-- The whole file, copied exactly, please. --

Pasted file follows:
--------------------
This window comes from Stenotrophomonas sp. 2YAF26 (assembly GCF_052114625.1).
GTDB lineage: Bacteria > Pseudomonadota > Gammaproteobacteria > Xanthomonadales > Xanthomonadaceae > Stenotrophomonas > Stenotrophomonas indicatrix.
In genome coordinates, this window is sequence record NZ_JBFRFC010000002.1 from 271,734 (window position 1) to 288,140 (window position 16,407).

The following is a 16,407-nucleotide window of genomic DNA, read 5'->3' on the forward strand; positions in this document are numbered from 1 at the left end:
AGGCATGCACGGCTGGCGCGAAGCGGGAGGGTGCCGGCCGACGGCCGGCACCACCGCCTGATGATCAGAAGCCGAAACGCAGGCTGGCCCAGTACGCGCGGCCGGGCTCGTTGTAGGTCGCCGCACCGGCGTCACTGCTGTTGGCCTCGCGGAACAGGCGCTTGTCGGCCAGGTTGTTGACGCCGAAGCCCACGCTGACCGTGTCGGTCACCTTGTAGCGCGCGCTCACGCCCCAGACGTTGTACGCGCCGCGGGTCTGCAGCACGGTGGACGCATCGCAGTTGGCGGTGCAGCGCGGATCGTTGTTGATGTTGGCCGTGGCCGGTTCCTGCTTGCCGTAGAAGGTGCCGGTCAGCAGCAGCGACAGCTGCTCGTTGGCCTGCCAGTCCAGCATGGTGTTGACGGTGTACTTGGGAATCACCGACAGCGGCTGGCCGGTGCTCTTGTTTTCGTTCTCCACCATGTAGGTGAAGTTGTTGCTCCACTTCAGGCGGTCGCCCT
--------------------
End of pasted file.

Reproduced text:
This window comes from Stenotrophomonas sp. 2YAF26 (assembly GCF_052114625.1).
GTDB lineage: Bacteria > Pseudomonadota > Gammaproteobacteria > Xanthomonadales > Xanthomonadaceae > Stenotrophomonas > Stenotrophomonas indicatrix.
In genome coordinates, this window is sequence record NZ_JBFRFC010000002.1 from 271,734 (window position 1) to 288,140 (window position 16,407).

The following is a 16,407-nucleotide window of genomic DNA, read 5'->3' on the forward strand; positions in this document are numbered from 1 at the left end:
AGGCATGCACGGCTGGCGCGAAGCGGGAGGGTGCCGGCCGACGGCCGGCACCACCGCCTGATGATCAGAAGCCGAAACGCAGGCTGGCCCAGTACGCGCGGCCGGGCTCGTTGTAGGTCGCCGCACCGGCGTCACTGCTGTTGGCCTCGCGGAACAGGCGCTTGTCGGCCAGGTTGTTGACGCCGAAGCCCACGCTGACCGTGTCGGTCACCTTGTAGCGCGCGCTCACGCCCCAGACGTTGTACGCGCCGCGGGTCTGCAGCACGGTGGACGCATCGCAGTTGGCGGTGCAGCGCGGATCGTTGTTGATGTTGGCCGTGGCCGGTTCCTGCTTGCCGTAGAAGGTGCCGGTCAGCAGCAGCGACAGCTGCTCGTTGGCCTGCCAGTCCAGCATGGTGTTGACGGTGTACTTGGGAATCACCGACAGCGGCTGGCCGGTGCTCTTGTTTTCGTTCTCCACCATGTAGGTGAAGTTGTTGCTCCACTTCAGGCGGTCGCCCT